Downstream Norway: Leading the way in decarbonisation

As the UK continues to seek the right strategy to deliver a future of low carbon energy we consider Norway, a country leading the way in decarbonisation.

As the UK continues to seek the right strategy to deliver a future of low carbon energy we consider Norway, a country leading the way in decarbonisation

Primary energy sources:

The country relies almost equally on fossil fuels and non-fossil fuels for its sources of energy, as follows:

  • Coal 3%
  • Gas 17%
  • Oil 32%
  • Biofuels and waste 7%
  • Electricity 41%

Last year’s demand, of 27.5 Mtoe, was about 17% below the recent peak, in 2013, of 33.0 Mtoe.

Almost all (99%) of the electricity is sourced from hydropower, produced at 31 generating plants. The country is entirely self-sufficient in oil and gas, out of the North Sea, and is a substantial exporter, in particular to the UK and the Netherlands who, respectively, source 42% and 17% of their requirements from Norway.

Crude oil production is currently running at around 85 mln Mt/year, down from the 2001 peak of 163 mln MT.

Turning attention to the refinery network and oil products demand.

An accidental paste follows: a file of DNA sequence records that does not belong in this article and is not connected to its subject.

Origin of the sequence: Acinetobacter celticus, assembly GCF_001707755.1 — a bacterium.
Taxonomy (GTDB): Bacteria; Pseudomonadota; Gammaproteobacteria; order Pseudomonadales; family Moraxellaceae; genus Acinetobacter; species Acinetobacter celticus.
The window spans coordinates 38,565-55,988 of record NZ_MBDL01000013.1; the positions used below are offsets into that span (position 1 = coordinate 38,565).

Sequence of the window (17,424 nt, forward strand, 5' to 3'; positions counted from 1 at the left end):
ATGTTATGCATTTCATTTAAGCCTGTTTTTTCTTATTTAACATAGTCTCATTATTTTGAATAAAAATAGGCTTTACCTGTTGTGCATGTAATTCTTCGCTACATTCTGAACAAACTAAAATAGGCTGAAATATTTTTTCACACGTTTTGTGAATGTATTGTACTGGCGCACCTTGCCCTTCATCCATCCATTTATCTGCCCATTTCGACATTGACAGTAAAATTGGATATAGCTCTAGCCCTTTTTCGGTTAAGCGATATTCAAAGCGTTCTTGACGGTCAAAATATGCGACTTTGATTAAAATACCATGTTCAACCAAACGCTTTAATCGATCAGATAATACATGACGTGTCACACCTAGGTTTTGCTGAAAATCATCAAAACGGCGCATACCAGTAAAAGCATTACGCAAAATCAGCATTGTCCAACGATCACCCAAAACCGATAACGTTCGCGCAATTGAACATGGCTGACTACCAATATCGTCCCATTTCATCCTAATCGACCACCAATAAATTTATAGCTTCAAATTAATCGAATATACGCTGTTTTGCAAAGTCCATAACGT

Supply & Distribution:

There is now only one operating refinery in the country, the Equinor (formerly Statoil) facility at Mongstad, which is on the west coast, about 17 miles north of Bergen. This has a ‘nameplate’ capacity of 226,000 BD (just over 10 mln MT/ year) and was commissioned in 1975. Since start-up its distillation capacity has been doubled and substantial upgrading/ conversion capacity also installed. Crude oil for the refinery is sourced 100% from the company’s Troll field in the North Sea.

The country’s only other refinery, the Esso 110,000BD plant at Slagen (on the south coast) ceased crude oil / feedstock processing last year and is now an import terminal.

With two refineries, Norway had a significant surplus of the main refined product grades vs. indigenous market requirements. Even operating alone, the Mongstad plant will more than cover these requirements, leaving a modest surplus across all grades.

Stockholding obligations